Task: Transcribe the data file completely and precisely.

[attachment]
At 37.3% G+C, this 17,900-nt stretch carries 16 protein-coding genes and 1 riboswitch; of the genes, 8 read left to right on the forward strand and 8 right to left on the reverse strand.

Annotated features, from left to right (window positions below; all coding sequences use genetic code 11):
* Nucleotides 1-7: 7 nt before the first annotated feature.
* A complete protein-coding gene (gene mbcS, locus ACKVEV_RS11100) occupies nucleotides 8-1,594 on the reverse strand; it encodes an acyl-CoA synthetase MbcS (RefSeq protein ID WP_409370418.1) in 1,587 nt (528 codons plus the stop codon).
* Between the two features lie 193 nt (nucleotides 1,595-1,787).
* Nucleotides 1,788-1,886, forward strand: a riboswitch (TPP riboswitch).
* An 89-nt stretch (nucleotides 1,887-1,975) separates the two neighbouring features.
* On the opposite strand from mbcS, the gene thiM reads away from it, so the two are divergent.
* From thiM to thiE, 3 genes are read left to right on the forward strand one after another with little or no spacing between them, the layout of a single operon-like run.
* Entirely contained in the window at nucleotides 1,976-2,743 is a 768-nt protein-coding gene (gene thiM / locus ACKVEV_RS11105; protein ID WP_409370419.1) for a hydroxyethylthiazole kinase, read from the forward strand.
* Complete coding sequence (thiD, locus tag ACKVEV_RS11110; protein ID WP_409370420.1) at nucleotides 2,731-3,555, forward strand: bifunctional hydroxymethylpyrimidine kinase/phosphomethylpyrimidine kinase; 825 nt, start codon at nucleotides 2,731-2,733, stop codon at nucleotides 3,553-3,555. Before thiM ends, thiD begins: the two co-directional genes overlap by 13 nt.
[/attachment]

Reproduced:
At 37.3% G+C, this 17,900-nt stretch carries 16 protein-coding genes and 1 riboswitch; of the genes, 8 read left to right on the forward strand and 8 right to left on the reverse strand.

Annotated features, from left to right (window positions below; all coding sequences use genetic code 11):
* Nucleotides 1-7: 7 nt before the first annotated feature.
* A complete protein-coding gene (gene mbcS, locus ACKVEV_RS11100) occupies nucleotides 8-1,594 on the reverse strand; it encodes an acyl-CoA synthetase MbcS (RefSeq protein ID WP_409370418.1) in 1,587 nt (528 codons plus the stop codon).
* Between the two features lie 193 nt (nucleotides 1,595-1,787).
* Nucleotides 1,788-1,886, forward strand: a riboswitch (TPP riboswitch).
* An 89-nt stretch (nucleotides 1,887-1,975) separates the two neighbouring features.
* On the opposite strand from mbcS, the gene thiM reads away from it, so the two are divergent.
* From thiM to thiE, 3 genes are read left to right on the forward strand one after another with little or no spacing between them, the layout of a single operon-like run.
* Entirely contained in the window at nucleotides 1,976-2,743 is a 768-nt protein-coding gene (gene thiM / locus ACKVEV_RS11105; protein ID WP_409370419.1) for a hydroxyethylthiazole kinase, read from the forward strand.
* Complete coding sequence (thiD, locus tag ACKVEV_RS11110; protein ID WP_409370420.1) at nucleotides 2,731-3,555, forward strand: bifunctional hydroxymethylpyrimidine kinase/phosphomethylpyrimidine kinase; 825 nt, start codon at nucleotides 2,731-2,733, stop codon at nucleotides 3,553-3,555. Before thiM ends, thiD begins: the two co-directional genes overlap by 13 nt.